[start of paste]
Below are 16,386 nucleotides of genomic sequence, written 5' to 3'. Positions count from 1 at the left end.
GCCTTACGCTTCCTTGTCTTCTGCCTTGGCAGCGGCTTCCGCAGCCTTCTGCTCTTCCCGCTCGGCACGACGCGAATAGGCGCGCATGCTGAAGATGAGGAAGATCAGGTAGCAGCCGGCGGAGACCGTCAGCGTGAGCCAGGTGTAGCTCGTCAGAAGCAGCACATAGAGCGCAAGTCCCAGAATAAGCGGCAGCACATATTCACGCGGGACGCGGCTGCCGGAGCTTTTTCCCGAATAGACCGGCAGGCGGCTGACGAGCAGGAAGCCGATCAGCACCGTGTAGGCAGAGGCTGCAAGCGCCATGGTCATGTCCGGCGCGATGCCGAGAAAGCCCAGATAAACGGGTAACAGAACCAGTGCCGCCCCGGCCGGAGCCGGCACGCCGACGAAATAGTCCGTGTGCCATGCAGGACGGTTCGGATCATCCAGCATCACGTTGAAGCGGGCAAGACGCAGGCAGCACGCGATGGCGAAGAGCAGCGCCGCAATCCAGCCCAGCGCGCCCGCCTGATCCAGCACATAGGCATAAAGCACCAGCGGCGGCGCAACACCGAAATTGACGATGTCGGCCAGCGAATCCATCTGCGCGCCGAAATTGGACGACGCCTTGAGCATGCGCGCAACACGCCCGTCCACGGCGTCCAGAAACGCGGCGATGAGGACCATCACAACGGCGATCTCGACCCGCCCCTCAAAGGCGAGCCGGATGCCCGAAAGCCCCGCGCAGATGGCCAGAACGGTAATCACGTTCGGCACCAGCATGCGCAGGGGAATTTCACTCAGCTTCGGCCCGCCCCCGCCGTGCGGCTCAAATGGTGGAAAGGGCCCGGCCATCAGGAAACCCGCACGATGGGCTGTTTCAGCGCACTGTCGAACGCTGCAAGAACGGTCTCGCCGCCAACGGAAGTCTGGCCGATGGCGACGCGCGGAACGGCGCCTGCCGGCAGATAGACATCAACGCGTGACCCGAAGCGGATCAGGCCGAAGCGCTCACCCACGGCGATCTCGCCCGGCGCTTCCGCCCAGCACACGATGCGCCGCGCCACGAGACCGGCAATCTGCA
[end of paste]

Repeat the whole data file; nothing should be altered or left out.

Below are 16,386 nucleotides of genomic sequence, written 5' to 3'. Positions count from 1 at the left end.
GCCTTACGCTTCCTTGTCTTCTGCCTTGGCAGCGGCTTCCGCAGCCTTCTGCTCTTCCCGCTCGGCACGACGCGAATAGGCGCGCATGCTGAAGATGAGGAAGATCAGGTAGCAGCCGGCGGAGACCGTCAGCGTGAGCCAGGTGTAGCTCGTCAGAAGCAGCACATAGAGCGCAAGTCCCAGAATAAGCGGCAGCACATATTCACGCGGGACGCGGCTGCCGGAGCTTTTTCCCGAATAGACCGGCAGGCGGCTGACGAGCAGGAAGCCGATCAGCACCGTGTAGGCAGAGGCTGCAAGCGCCATGGTCATGTCCGGCGCGATGCCGAGAAAGCCCAGATAAACGGGTAACAGAACCAGTGCCGCCCCGGCCGGAGCCGGCACGCCGACGAAATAGTCCGTGTGCCATGCAGGACGGTTCGGATCATCCAGCATCACGTTGAAGCGGGCAAGACGCAGGCAGCACGCGATGGCGAAGAGCAGCGCCGCAATCCAGCCCAGCGCGCCCGCCTGATCCAGCACATAGGCATAAAGCACCAGCGGCGGCGCAACACCGAAATTGACGATGTCGGCCAGCGAATCCATCTGCGCGCCGAAATTGGACGACGCCTTGAGCATGCGCGCAACACGCCCGTCCACGGCGTCCAGAAACGCGGCGATGAGGACCATCACAACGGCGATCTCGACCCGCCCCTCAAAGGCGAGCCGGATGCCCGAAAGCCCCGCGCAGATGGCCAGAACGGTAATCACGTTCGGCACCAGCATGCGCAGGGGAATTTCACTCAGCTTCGGCCCGCCCCCGCCGTGCGGCTCAAATGGTGGAAAGGGCCCGGCCATCAGGAAACCCGCACGATGGGCTGTTTCAGCGCACTGTCGAACGCTGCAAGAACGGTCTCGCCGCCAACGGAAGTCTGGCCGATGGCGACGCGCGGAACGGCGCCTGCCGGCAGATAGACATCAACGCGTGACCCGAAGCGGATCAGGCCGAAGCGCTCACCCACGGCGATCTCGCCCGGCGCTTCCGCCCAGCACACGATGCGCCGCGCCACGAGACCGGCAATCTGCA